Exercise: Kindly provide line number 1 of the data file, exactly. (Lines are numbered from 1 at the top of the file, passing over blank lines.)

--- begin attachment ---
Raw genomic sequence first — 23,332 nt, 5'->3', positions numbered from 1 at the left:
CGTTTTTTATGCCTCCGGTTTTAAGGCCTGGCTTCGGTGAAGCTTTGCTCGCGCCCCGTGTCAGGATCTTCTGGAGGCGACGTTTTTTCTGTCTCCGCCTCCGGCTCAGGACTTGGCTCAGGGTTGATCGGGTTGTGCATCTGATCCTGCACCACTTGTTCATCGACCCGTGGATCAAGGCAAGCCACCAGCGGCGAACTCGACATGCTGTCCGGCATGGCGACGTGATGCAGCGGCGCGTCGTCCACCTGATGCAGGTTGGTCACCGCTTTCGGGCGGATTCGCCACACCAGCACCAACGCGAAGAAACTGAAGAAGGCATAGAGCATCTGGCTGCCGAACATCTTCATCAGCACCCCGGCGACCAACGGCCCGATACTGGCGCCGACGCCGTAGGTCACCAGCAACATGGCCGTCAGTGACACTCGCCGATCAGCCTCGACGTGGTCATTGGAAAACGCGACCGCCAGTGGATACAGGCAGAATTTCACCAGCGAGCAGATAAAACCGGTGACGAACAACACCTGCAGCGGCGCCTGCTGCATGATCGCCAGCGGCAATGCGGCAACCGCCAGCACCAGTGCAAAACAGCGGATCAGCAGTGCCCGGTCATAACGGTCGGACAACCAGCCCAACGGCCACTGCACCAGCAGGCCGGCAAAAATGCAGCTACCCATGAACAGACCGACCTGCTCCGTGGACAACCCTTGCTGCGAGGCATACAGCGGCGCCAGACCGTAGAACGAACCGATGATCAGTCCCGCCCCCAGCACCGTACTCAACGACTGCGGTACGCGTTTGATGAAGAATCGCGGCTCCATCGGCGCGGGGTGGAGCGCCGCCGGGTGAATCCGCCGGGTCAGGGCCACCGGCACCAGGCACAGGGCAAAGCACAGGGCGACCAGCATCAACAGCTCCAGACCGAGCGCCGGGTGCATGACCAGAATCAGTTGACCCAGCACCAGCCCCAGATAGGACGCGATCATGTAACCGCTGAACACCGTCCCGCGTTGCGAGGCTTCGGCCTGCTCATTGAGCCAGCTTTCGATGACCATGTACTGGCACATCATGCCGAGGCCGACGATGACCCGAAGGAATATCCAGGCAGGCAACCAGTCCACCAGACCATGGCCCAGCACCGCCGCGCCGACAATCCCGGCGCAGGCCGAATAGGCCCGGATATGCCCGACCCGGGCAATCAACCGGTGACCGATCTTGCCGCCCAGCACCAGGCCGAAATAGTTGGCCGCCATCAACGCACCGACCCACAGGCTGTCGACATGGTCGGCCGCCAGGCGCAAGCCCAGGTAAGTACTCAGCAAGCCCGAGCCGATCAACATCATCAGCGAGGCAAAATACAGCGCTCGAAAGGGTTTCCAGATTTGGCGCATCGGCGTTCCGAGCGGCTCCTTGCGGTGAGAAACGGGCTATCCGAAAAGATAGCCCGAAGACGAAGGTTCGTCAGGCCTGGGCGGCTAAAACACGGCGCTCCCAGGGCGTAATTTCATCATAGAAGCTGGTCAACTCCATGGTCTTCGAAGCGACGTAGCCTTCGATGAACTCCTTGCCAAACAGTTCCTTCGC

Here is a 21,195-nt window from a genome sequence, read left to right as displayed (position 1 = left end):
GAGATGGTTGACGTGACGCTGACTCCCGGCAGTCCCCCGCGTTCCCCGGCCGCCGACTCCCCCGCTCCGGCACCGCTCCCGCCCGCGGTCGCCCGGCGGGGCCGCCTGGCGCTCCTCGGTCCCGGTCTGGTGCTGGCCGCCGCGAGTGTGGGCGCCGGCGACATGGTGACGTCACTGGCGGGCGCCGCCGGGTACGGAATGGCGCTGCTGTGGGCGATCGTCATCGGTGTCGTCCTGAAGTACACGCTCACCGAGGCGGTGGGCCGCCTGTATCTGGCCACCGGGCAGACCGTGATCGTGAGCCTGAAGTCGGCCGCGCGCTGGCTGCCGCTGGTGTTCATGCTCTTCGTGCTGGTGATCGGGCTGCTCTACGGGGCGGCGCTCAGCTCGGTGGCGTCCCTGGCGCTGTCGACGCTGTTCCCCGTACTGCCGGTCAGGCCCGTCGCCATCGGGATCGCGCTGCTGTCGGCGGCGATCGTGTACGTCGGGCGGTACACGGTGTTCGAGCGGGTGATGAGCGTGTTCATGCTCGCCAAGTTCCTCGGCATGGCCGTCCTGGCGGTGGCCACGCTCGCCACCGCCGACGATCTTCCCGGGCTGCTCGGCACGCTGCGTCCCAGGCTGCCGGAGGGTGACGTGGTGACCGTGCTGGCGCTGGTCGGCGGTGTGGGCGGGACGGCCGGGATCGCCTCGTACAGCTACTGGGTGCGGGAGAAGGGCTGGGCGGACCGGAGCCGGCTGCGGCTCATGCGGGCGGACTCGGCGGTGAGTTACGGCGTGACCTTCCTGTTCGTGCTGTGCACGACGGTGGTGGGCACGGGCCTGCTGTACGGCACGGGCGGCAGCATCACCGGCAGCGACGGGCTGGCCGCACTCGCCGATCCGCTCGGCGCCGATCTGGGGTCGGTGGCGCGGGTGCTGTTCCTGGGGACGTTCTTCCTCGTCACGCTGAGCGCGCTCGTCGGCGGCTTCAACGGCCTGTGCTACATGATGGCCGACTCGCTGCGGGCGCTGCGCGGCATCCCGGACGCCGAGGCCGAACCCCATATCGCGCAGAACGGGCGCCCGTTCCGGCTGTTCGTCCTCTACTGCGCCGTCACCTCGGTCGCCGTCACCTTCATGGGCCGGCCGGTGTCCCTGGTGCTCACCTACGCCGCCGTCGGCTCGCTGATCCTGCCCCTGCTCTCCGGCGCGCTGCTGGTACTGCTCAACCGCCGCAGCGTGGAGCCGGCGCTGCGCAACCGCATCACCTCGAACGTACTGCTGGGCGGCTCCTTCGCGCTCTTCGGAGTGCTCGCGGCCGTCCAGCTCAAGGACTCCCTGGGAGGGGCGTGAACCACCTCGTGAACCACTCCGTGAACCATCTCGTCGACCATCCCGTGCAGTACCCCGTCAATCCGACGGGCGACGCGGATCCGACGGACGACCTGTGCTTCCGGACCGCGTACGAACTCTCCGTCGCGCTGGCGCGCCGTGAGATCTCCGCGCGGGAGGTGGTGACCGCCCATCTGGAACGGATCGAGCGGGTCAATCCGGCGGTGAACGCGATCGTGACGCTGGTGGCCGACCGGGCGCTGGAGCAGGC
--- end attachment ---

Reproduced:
Raw genomic sequence first — 23,332 nt, 5'->3', positions numbered from 1 at the left: